You can follow this link to listen to Davis on KALW in San Francisco talking about charters with the KIPP Chief Academic Officer for the Bay Area, and Jill Wynns President of the California School Boards Association. Wynns does an amazing job defending public ed, and Davis sounds a lot more like a charter cheerleader than a researcher.
This post details how the head of CREDO, Margaret Raymond is one of the key charter pushers and key reformers. Great person to head an “independent” study on charter effectiveness, eh? Here is my favorite section from Darcie’s post but please read the whole thing for a clearer more disturbing picture.
2005 Chartering 2.0 Leadership Summit
The National Alliance for Public Charter Schools website still has a report posted about the event.
Last summer, the National Alliance for Public Charter Schools gathered some of the nation’s leading charter school advocates and other education experts to plan for the next generation of charter schooling.
The event, “CHARTERING 2.0,” was inspiring and thought-provoking and provided valuable guidance on how to improve charter quality as the movement grows to scale.
This next excerpt is Raymond’s points to her charter school audience on how to wage their coming “war” against traditional schools, back in 2006. Is there any doubt she is using CREDO to wage the PR part of the campaign of attrition and battle plan she is describing?
I have three points. First, change is the last thing districts will do. Second, there are predictable indicators of where districts are on the change curve.
Third, the charter movement isn’t yet making a strong case for competitive response from districts.
I study the emergence of markets in industries dominated by monopolies. Certain lessons can be learned from these instances that can be applied to the charter world. Monopolies have enormous power and do not change happily or easily; they can expend resources to avoid change. When threatened, they launch a series of wars. First is the war of entry: prohibiting new entrants into the market. They try to set high barriers through law and regulation. In general, the monopolist is dismissive of potential entrants.
The second war is of survival—they launch games of irritation. These include delaying tactics, non-responsiveness, and nonpayment. They try to limit the discretion of the new entrants. The public relations strategy is to smear the new opponents, often personally.
Third is the war of containment. They will heap on as many costs as possible to wear you down, such as more reporting requirements and cost studies. The public relations battle becomes more aggressive and organized.
Fourth is the war of elimination; the biggest indicator is the legal challenge. The opposition forms into coalitions designed to destroy the new entrants.
After all of these wars, you will see change. But you have to survive first.
A final point: if chartering is to win the political and policy battle, it must demonstrate that it can either produce much better results or much greater efficiency (same results with lower costs). Charter schools haven’t done either yet.
This last CREDO critique describes how CREDO is advocating a policy that benefits it largest clients, by encouraging large charter chains to replace all public schools, and shutting out smaller, unproven, (and no doubt less generous to CREDO) charter operators. This is the endgame, the plot revealed. Today’s “reform” has never been about providing quality education to children, not about innovation, it’s about profitability and wrestling a public good, the public education system, into the coffers of the larger wealthier charter chains. It’s about holding children and taxpayers upside down and shaking every last penny out of their pockets.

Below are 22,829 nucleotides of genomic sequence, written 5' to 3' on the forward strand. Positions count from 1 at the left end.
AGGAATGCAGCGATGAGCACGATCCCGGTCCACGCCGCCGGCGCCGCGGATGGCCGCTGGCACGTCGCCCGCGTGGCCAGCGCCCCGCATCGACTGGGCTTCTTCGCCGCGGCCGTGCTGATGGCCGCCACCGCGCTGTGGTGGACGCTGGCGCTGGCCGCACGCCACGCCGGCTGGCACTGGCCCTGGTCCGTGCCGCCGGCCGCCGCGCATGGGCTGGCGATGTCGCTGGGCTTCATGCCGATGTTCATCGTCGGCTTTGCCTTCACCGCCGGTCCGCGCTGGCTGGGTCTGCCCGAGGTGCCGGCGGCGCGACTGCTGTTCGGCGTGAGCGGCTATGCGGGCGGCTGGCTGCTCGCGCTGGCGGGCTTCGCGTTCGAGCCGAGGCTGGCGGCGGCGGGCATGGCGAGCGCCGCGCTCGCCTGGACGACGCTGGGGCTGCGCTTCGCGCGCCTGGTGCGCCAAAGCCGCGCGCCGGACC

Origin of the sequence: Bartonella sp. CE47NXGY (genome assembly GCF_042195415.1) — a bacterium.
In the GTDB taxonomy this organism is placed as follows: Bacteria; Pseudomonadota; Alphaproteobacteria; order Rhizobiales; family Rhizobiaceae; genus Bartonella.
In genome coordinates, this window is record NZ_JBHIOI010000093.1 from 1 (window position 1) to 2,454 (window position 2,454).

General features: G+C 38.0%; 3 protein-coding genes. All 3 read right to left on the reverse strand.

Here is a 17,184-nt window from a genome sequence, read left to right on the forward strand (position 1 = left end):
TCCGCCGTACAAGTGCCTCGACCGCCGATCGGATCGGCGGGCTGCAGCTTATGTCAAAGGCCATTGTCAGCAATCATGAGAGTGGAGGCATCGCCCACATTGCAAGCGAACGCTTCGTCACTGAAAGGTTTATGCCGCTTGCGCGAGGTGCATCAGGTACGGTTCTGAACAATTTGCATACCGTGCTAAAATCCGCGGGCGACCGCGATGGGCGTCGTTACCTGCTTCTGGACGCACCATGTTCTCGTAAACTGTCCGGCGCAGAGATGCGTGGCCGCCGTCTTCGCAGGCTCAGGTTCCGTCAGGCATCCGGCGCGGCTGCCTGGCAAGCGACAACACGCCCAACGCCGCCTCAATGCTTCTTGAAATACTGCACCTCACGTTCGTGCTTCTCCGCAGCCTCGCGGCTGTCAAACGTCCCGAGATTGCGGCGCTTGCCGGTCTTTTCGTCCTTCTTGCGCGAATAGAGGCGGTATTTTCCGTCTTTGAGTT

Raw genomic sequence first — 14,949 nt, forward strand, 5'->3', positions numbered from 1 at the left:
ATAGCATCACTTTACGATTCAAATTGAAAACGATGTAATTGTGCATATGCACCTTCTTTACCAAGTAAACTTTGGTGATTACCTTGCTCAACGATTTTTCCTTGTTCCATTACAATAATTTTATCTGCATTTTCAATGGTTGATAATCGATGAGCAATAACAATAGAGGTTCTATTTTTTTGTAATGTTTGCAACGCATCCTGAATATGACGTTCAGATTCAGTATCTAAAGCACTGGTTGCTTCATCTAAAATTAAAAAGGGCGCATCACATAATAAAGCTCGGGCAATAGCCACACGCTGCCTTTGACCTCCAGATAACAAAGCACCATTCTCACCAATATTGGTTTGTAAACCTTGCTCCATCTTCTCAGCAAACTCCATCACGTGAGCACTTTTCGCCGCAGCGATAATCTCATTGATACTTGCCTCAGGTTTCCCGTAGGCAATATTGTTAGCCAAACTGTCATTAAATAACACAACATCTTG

This report’s findings challenge the conventional wisdom that a young underperforming school will improve if given time. Our research shows that if you start wobbly, chances are you’ll stay wobbly,” said Dr. Margaret Raymond, CREDO’s director and the study’s lead author. “Similarly, if a school is successful in producing strong academic progress from the start, our analysis shows it will remain a strong and successful school.”
“We have solid evidence that high quality is possible from the outset,” Dr. Raymond said. “Since the study also shows that the majority of charter management organizations produce consistent quality through their portfolios – regardless of the actual level of quality – policy makers will want to assure that charter schools that replicate have proven models of success.”
CREDO is the Benedict Arnold of researchers, a traitorous abomination that is waging this secret war on our school systems and students to enrich itself, its donors and its clientele. Now CREDO has even turned on its own, newer charter operators, to solidify a new status quo of corruption and profiteering over even the ephemeral promise of innovation charters once were thought to offer as their primary selling point. In the end, all that we will have accomplished is socializing the loss of our nation’s children, while privatizing the profit of our education centers in the hands of a few.
Who said our politicians learned nothing from the banking crisis? They learned to replicate it, with CREDO leading the way. Well done, CREDO.
I encourage all of my blogger brethren to out this imposter with their own analyses, or to consider leaving their previous CREDO critiques as a comment to reference.